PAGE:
Court Decisions About Mediation in 2021
by Tony Allen
My periodic trawl through a years-worth of reported civil non-family cases in BAILII has thrown up a selection in which mediation has been mentioned. Again, it is important to note the relatively few cases in which controversy over its use has been suggested.
Many note simply that mediation has happened which led (or did not lead) to settlement or recommend that it be used in future where there are outstanding issues. So the normalisation of mediation as a component of civil justice dispute resolution is continuing, and there are signs of its being reinforced.
In Ralph v Ralph, the Master of the Rolls observed that it was a case that cried out for mediation, drawing attention to the Civil Justice Council report Compulsory ADR, published in July 2021, saying that judges might take powers to order mediation in future. In Wilmington Trust v Spicejet, the judge said:
I cannot force parties to mediate but it does seem to me that it would be a sensible step which I should encourage, robustly if necessary.
How the concept of court-mandated ADR will develop is a continuing issue, following the CJC report and the MoJ consultation on the use of mediation. But as we shall see under the section below dealing with costs sanctions, there is still no unanimity among judges about that topic.
Informal mediators did not impress judges in 2021. In Dalkilic v Pekin two informal “mediators” were brought in but failed to facilitate settlement. One was later called as a witness for one party. They had described themselves as arbitrators. The judge found that they had always been intending to give evidence for one side and their evidence was “biased and untruthful”. A similar finding of bias on the part of an informal mediator was made in Wozniak v Rattan.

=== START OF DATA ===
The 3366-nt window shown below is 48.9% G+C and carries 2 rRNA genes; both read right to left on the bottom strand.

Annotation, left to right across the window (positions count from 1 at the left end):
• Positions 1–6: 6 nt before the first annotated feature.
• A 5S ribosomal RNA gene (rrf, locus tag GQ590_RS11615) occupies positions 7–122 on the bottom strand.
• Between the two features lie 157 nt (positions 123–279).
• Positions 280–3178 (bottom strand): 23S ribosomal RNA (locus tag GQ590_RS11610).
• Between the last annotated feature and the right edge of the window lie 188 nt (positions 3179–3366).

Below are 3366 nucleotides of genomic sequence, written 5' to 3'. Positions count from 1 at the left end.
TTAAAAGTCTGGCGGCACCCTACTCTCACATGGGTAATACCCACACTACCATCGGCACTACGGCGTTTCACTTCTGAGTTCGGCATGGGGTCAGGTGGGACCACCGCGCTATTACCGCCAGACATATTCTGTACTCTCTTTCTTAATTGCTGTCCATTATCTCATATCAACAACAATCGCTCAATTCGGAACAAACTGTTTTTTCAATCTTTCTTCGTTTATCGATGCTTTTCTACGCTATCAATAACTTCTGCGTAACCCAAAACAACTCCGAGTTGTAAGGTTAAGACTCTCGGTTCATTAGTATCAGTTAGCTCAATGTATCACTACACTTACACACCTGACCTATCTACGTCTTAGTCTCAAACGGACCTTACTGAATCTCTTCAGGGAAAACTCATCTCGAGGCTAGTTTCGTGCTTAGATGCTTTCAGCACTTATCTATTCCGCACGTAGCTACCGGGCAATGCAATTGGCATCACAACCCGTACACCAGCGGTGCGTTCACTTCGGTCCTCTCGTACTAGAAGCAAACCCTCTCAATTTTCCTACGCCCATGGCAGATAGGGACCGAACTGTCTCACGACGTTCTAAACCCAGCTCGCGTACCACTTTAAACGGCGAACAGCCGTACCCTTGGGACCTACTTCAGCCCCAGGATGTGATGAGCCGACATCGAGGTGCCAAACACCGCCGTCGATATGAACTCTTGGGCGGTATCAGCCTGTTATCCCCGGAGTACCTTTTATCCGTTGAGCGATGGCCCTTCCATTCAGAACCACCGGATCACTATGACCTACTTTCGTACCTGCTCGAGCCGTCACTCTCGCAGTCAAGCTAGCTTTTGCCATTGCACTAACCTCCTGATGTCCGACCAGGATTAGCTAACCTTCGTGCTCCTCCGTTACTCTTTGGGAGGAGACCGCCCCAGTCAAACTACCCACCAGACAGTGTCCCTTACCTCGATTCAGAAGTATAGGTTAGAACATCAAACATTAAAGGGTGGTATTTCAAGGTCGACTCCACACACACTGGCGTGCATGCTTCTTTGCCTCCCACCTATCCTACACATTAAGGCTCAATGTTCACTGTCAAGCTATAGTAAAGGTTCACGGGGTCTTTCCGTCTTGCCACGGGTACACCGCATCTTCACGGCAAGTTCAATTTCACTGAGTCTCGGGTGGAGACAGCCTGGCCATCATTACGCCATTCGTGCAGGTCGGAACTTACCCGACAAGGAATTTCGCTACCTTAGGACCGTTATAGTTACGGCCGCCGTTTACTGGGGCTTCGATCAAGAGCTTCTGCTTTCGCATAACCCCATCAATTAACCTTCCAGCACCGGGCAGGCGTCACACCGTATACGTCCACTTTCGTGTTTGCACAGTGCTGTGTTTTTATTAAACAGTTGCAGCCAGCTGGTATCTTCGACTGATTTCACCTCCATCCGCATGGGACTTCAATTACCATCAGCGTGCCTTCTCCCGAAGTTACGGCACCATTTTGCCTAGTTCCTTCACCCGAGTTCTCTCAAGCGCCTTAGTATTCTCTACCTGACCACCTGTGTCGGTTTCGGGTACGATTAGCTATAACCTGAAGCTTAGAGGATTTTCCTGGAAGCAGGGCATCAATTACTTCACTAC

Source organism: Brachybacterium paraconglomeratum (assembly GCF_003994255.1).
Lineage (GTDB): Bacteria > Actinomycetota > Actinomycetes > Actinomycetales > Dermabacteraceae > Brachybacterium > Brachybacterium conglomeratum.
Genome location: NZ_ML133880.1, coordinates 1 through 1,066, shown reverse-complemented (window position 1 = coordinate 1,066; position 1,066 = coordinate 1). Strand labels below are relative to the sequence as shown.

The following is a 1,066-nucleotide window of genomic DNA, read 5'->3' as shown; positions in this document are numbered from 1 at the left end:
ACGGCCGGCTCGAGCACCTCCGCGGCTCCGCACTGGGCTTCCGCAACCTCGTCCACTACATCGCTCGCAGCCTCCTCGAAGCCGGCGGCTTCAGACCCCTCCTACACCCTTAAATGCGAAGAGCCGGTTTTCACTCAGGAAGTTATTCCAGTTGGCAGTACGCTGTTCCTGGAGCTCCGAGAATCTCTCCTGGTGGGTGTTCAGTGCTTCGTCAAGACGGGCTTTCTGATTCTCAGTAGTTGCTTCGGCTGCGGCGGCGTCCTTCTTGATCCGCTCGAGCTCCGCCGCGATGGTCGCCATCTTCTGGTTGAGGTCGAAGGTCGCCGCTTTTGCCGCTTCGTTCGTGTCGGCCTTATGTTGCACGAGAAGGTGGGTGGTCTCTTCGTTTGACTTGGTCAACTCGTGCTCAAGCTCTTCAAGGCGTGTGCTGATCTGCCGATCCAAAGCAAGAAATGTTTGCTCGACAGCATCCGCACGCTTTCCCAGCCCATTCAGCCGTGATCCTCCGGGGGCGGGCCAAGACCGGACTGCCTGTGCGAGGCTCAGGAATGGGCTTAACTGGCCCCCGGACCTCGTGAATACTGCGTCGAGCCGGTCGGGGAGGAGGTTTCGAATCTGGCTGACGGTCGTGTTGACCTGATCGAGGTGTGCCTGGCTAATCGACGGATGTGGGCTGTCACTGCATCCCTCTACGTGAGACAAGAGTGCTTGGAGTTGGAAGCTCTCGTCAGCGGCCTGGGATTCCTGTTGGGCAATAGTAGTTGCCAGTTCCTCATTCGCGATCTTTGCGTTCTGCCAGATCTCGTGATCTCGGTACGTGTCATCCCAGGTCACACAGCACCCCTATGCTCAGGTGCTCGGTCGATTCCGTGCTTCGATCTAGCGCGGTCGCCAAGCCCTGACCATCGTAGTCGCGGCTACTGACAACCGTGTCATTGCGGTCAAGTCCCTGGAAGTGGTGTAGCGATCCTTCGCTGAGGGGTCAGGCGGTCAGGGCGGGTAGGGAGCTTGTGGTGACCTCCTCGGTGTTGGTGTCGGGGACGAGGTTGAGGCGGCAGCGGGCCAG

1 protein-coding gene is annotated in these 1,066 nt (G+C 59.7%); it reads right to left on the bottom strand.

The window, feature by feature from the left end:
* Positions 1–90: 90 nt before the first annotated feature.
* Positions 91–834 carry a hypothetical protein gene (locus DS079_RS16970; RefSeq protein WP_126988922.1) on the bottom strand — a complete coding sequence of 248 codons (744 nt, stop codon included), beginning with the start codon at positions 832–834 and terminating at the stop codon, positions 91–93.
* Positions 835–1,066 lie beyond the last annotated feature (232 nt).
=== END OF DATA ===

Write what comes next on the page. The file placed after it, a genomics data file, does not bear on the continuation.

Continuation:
ADR Contract Clauses
In NWA and others v NVF and others, an LCIA arbitration clause required mediation to be tried first under its mediation rules. NVF sought to start the mediation and asked for an immediate stay for mediation. NWA declined to mediate, asserting a limitation defence, but then sought to argue that because NVF had in fact not mediated first as required, the arbitrator had no jurisdiction (despite NVF’s clearly expressed desire to mediate. It was held that mediation was not a condition precedent, but that the arbitrator still had jurisdiction to make directions as it was a perfectly valid referral to arbitration.
Enforcement of Mediation Settlements
Decisions in 2021 have underlined judicial determination to see that settlements emerging from mediation should be binding and performed. A consensual example was in RPY v Barnet Enfield & Haringey Mental Health NHST, where approval was given to settlement terms and apportionment of damages for minors emerging from the mediation of a clinical negligence claim. There is little evidence that mediated settlements requiring court approval do not get it.
In Gibson v New, a sadly long-running boundary dispute, the mediated settlement provided that the boundary line would be determined by a surveyor. The defendants did not like the surveyor’s decision and challenged it in various ways, but unsuccessfully initially and on appeal. As usual the costs lost were enormous. Whether it was wise for a mediation to settle on the basis of a later expert determination is an interesting question.
In Pedriks v Grimaux, P alleged that G had failed to comply with the terms of a mediated settlement over the sale of a company, and an oral agreement made 18 months later. P claimed that at the mediation, G had represented that he was not owed money by the company, but later he claimed to be owed US$4.4 million on an alleged promissory note. P alleged that this was not a genuine debt, but claimed that a later oral agreement had resolved the disagreement. G then denied this.
For various detailed reasons the judge found that there was no breach of the settlement agreement terms, but did find that G had represented during the mediation that he was not owed money, and was thus estopped from relying on the promissory note to reduce what he owed P. She also found that G was bound by the terms orally agreed later between G and P. Interestingly there is no indication in the judgment of any qualm about admitting evidence as to the representation made during the mediation (the mediator is named but does not seem to have been called as a witness), nor any suggestion that the later oral agreement should have been in writing to comply with the usual requirement for this in a standard mediation agreement.